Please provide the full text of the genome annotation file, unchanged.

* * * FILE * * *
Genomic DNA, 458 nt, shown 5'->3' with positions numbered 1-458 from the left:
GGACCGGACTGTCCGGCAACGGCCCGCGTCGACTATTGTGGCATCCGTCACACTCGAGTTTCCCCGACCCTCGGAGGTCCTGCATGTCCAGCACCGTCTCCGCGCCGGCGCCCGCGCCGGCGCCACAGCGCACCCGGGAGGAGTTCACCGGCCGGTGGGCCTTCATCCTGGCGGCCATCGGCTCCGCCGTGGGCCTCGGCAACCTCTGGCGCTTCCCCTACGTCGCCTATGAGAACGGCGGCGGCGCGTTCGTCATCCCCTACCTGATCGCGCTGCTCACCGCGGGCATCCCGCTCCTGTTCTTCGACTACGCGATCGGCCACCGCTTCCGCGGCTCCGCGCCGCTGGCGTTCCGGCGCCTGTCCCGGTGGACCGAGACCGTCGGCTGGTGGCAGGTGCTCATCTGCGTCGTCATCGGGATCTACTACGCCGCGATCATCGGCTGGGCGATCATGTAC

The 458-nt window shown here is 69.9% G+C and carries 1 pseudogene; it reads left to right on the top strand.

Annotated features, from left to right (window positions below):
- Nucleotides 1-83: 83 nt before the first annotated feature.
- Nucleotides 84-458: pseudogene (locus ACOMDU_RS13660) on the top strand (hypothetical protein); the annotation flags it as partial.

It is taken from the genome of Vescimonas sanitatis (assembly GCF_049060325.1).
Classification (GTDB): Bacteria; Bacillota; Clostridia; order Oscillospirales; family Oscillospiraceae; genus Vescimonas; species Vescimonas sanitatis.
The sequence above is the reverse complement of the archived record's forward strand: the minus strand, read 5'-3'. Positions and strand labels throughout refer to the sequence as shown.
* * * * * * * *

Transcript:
Genomic DNA, 458 nt, shown 5'->3' with positions numbered 1-458 from the left:
GGACCGGACTGTCCGGCAACGGCCCGCGTCGACTATTGTGGCATCCGTCACACTCGAGTTTCCCCGACCCTCGGAGGTCCTGCATGTCCAGCACCGTCTCCGCGCCGGCGCCCGCGCCGGCGCCACAGCGCACCCGGGAGGAGTTCACCGGCCGGTGGGCCTTCATCCTGGCGGCCATCGGCTCCGCCGTGGGCCTCGGCAACCTCTGGCGCTTCCCCTACGTCGCCTATGAGAACGGCGGCGGCGCGTTCGTCATCCCCTACCTGATCGCGCTGCTCACCGCGGGCATCCCGCTCCTGTTCTTCGACTACGCGATCGGCCACCGCTTCCGCGGCTCCGCGCCGCTGGCGTTCCGGCGCCTGTCCCGGTGGACCGAGACCGTCGGCTGGTGGCAGGTGCTCATCTGCGTCGTCATCGGGATCTACTACGCCGCGATCATCGGCTGGGCGATCATGTAC

The 458-nt window shown here is 69.9% G+C and carries 1 pseudogene; it reads left to right on the top strand.

Annotated features, from left to right (window positions below):
- Nucleotides 1-83: 83 nt before the first annotated feature.
- Nucleotides 84-458: pseudogene (locus ACOMDU_RS13660) on the top strand (hypothetical protein); the annotation flags it as partial.

It is taken from the genome of Vescimonas sanitatis (assembly GCF_049060325.1).
Classification (GTDB): Bacteria; Bacillota; Clostridia; order Oscillospirales; family Oscillospiraceae; genus Vescimonas; species Vescimonas sanitatis.
The sequence above is the reverse complement of the archived record's forward strand: the minus strand, read 5'-3'. Positions and strand labels throughout refer to the sequence as shown.